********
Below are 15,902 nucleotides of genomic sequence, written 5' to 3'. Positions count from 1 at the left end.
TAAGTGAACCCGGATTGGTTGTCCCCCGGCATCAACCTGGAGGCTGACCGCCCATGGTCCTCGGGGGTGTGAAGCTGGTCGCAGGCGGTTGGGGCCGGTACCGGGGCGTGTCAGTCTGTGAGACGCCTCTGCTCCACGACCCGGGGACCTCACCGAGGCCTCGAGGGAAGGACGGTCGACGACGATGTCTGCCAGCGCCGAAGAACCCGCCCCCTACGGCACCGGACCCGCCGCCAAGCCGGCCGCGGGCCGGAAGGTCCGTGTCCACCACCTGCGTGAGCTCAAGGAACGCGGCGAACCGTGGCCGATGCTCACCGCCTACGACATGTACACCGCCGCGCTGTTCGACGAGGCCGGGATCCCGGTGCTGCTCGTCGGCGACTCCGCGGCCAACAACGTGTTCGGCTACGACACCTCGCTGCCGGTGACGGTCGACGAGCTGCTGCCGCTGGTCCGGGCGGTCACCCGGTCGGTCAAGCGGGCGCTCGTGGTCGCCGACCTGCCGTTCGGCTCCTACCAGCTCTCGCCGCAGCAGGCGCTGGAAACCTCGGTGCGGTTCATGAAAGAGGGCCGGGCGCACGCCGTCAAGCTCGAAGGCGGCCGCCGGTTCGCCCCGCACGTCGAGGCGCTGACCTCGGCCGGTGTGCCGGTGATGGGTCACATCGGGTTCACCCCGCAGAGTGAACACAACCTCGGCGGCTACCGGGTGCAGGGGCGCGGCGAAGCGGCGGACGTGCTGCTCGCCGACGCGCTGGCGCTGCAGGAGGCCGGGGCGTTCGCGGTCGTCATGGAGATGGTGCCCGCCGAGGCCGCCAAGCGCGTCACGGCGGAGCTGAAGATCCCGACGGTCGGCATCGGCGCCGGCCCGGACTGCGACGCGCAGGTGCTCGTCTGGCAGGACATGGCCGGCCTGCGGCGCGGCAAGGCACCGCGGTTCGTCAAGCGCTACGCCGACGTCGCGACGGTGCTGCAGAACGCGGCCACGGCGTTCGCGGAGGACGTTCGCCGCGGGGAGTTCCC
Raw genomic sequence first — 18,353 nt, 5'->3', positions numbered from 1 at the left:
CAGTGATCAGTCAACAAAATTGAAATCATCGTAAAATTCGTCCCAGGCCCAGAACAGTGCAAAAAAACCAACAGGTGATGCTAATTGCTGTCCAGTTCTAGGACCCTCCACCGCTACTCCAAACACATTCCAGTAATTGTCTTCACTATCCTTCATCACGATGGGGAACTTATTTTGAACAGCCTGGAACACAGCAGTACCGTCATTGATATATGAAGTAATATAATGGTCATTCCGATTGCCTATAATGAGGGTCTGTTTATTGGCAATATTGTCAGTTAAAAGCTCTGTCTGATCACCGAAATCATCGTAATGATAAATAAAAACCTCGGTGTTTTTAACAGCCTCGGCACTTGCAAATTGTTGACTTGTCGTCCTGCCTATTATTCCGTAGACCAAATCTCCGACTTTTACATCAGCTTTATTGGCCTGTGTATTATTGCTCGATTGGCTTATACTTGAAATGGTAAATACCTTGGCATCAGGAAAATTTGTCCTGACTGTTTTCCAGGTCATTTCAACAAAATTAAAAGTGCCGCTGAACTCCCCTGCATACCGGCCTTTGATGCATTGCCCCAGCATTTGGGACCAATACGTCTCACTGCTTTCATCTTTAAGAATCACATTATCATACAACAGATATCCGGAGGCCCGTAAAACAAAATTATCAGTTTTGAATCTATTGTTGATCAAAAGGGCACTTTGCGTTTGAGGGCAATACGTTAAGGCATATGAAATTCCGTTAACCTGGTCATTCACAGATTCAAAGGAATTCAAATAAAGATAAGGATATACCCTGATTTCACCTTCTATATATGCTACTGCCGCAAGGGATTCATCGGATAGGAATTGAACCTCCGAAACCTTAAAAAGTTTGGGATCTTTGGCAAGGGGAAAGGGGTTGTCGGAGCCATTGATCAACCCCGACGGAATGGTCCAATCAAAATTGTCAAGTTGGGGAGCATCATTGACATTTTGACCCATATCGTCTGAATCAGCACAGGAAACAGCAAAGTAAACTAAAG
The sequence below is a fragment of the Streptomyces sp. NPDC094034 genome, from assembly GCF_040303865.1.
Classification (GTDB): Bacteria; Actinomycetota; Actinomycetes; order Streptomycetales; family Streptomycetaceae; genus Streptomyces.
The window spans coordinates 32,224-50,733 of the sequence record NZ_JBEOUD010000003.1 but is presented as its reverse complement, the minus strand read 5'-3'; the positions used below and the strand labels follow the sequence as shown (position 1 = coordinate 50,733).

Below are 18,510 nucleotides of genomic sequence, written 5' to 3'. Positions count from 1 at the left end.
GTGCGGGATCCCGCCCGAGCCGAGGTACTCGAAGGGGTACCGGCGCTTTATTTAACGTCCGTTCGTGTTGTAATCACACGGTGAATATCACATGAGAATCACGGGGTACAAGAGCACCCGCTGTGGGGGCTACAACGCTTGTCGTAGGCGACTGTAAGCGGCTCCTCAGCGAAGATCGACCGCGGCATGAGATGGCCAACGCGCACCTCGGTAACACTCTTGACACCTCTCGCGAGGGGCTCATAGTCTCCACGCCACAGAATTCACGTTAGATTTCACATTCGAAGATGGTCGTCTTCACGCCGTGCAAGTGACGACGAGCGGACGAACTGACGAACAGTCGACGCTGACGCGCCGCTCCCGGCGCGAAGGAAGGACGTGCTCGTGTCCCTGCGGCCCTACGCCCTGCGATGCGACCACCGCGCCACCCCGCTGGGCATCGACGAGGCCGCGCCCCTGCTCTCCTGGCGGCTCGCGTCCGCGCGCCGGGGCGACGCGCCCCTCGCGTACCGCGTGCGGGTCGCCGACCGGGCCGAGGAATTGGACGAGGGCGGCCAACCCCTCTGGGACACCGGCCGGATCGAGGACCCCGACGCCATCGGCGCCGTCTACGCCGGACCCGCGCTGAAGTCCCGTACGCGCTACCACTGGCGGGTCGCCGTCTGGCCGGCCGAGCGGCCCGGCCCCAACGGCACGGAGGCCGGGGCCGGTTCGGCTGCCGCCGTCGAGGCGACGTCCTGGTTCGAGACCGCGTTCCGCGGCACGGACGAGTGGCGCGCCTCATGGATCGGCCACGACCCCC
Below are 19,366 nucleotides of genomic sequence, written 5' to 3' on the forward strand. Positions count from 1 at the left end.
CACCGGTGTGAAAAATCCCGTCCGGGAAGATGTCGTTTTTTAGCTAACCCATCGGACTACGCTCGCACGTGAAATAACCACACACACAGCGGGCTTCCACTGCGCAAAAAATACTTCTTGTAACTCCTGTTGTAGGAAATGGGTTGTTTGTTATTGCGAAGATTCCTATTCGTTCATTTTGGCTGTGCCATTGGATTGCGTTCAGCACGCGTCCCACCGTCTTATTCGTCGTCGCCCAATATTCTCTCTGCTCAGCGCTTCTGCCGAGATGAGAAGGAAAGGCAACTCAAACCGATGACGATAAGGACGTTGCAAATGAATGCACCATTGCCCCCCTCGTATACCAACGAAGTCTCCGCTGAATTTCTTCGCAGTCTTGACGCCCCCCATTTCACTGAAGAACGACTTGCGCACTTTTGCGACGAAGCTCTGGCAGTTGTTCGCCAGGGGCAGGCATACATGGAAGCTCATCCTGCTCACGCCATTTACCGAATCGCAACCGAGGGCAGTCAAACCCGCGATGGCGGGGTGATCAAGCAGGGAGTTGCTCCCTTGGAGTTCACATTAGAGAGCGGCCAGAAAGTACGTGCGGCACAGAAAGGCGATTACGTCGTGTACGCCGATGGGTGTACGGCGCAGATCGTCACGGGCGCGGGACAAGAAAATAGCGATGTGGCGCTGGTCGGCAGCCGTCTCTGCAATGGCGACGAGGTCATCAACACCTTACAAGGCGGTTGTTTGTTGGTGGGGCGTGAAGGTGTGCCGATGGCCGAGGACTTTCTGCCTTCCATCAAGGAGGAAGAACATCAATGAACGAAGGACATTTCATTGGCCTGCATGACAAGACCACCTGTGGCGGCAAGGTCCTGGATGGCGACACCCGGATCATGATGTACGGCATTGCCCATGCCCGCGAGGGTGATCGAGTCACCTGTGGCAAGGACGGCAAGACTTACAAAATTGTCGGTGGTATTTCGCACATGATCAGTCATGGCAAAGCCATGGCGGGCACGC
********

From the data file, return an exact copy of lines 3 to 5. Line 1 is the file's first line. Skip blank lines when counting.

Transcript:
Raw genomic sequence first — 18,353 nt, 5'->3', positions numbered from 1 at the left:
CAGTGATCAGTCAACAAAATTGAAATCATCGTAAAATTCGTCCCAGGCCCAGAACAGTGCAAAAAAACCAACAGGTGATGCTAATTGCTGTCCAGTTCTAGGACCCTCCACCGCTACTCCAAACACATTCCAGTAATTGTCTTCACTATCCTTCATCACGATGGGGAACTTATTTTGAACAGCCTGGAACACAGCAGTACCGTCATTGATATATGAAGTAATATAATGGTCATTCCGATTGCCTATAATGAGGGTCTGTTTATTGGCAATATTGTCAGTTAAAAGCTCTGTCTGATCACCGAAATCATCGTAATGATAAATAAAAACCTCGGTGTTTTTAACAGCCTCGGCACTTGCAAATTGTTGACTTGTCGTCCTGCCTATTATTCCGTAGACCAAATCTCCGACTTTTACATCAGCTTTATTGGCCTGTGTATTATTGCTCGATTGGCTTATACTTGAAATGGTAAATACCTTGGCATCAGGAAAATTTGTCCTGACTGTTTTCCAGGTCATTTCAACAAAATTAAAAGTGCCGCTGAACTCCCCTGCATACCGGCCTTTGATGCATTGCCCCAGCATTTGGGACCAATACGTCTCACTGCTTTCATCTTTAAGAATCACATTATCATACAACAGATATCCGGAGGCCCGTAAAACAAAATTATCAGTTTTGAATCTATTGTTGATCAAAAGGGCACTTTGCGTTTGAGGGCAATACGTTAAGGCATATGAAATTCCGTTAACCTGGTCATTCACAGATTCAAAGGAATTCAAATAAAGATAAGGATATACCCTGATTTCACCTTCTATATATGCTACTGCCGCAAGGGATTCATCGGATAGGAATTGAACCTCCGAAACCTTAAAAAGTTTGGGATCTTTGGCAAGGGGAAAGGGGTTGTCGGAGCCATTGATCAACCCCGACGGAATGGTCCAATCAAAATTGTCAAGTTGGGGAGCATCATTGACATTTTGACCCATATCGTCTGAATCAGCACAGGAAACAGCAAAGTAAACTAAAG
The sequence below is a fragment of the Streptomyces sp. NPDC094034 genome, from assembly GCF_040303865.1.